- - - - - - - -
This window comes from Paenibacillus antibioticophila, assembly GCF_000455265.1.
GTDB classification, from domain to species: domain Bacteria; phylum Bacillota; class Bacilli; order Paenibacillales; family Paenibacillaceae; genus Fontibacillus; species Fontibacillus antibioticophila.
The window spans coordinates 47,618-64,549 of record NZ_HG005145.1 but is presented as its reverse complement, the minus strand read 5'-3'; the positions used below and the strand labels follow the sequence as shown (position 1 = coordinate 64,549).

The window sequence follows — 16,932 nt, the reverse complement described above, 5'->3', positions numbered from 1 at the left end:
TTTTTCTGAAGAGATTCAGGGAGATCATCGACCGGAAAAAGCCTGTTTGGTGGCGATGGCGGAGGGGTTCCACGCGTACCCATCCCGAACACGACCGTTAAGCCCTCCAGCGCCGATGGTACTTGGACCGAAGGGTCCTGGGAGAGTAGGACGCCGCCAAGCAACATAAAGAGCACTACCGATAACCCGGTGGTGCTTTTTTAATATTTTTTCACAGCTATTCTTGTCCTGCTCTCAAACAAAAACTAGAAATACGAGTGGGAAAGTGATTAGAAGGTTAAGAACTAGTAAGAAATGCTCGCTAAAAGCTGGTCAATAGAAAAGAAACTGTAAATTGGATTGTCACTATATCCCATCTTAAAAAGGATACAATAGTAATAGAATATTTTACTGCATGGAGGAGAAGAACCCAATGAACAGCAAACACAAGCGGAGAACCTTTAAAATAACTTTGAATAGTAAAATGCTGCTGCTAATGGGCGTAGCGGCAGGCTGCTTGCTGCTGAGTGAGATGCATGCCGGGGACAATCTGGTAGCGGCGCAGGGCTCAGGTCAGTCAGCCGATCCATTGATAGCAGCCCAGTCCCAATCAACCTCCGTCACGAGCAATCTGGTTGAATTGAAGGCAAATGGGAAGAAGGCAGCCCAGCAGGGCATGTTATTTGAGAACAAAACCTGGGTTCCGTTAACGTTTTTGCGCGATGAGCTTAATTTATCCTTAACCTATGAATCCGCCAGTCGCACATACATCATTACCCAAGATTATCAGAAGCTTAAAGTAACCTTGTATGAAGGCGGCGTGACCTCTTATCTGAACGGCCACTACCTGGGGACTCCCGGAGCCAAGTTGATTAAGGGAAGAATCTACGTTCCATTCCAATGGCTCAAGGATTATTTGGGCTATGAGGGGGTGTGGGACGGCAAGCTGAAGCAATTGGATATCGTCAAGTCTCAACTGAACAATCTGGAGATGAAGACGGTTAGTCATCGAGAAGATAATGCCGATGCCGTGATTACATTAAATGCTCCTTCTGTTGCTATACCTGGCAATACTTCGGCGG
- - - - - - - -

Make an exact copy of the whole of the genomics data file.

This window comes from Paenibacillus antibioticophila, assembly GCF_000455265.1.
GTDB classification, from domain to species: domain Bacteria; phylum Bacillota; class Bacilli; order Paenibacillales; family Paenibacillaceae; genus Fontibacillus; species Fontibacillus antibioticophila.
The window spans coordinates 47,618-64,549 of record NZ_HG005145.1 but is presented as its reverse complement, the minus strand read 5'-3'; the positions used below and the strand labels follow the sequence as shown (position 1 = coordinate 64,549).

The window sequence follows — 16,932 nt, the reverse complement described above, 5'->3', positions numbered from 1 at the left end:
TTTTTCTGAAGAGATTCAGGGAGATCATCGACCGGAAAAAGCCTGTTTGGTGGCGATGGCGGAGGGGTTCCACGCGTACCCATCCCGAACACGACCGTTAAGCCCTCCAGCGCCGATGGTACTTGGACCGAAGGGTCCTGGGAGAGTAGGACGCCGCCAAGCAACATAAAGAGCACTACCGATAACCCGGTGGTGCTTTTTTAATATTTTTTCACAGCTATTCTTGTCCTGCTCTCAAACAAAAACTAGAAATACGAGTGGGAAAGTGATTAGAAGGTTAAGAACTAGTAAGAAATGCTCGCTAAAAGCTGGTCAATAGAAAAGAAACTGTAAATTGGATTGTCACTATATCCCATCTTAAAAAGGATACAATAGTAATAGAATATTTTACTGCATGGAGGAGAAGAACCCAATGAACAGCAAACACAAGCGGAGAACCTTTAAAATAACTTTGAATAGTAAAATGCTGCTGCTAATGGGCGTAGCGGCAGGCTGCTTGCTGCTGAGTGAGATGCATGCCGGGGACAATCTGGTAGCGGCGCAGGGCTCAGGTCAGTCAGCCGATCCATTGATAGCAGCCCAGTCCCAATCAACCTCCGTCACGAGCAATCTGGTTGAATTGAAGGCAAATGGGAAGAAGGCAGCCCAGCAGGGCATGTTATTTGAGAACAAAACCTGGGTTCCGTTAACGTTTTTGCGCGATGAGCTTAATTTATCCTTAACCTATGAATCCGCCAGTCGCACATACATCATTACCCAAGATTATCAGAAGCTTAAAGTAACCTTGTATGAAGGCGGCGTGACCTCTTATCTGAACGGCCACTACCTGGGGACTCCCGGAGCCAAGTTGATTAAGGGAAGAATCTACGTTCCATTCCAATGGCTCAAGGATTATTTGGGCTATGAGGGGGTGTGGGACGGCAAGCTGAAGCAATTGGATATCGTCAAGTCTCAACTGAACAATCTGGAGATGAAGACGGTTAGTCATCGAGAAGATAATGCCGATGCCGTGATTACATTAAATGCTCCTTCTGTTGCTATACCTGGCAATACTTCGGCGG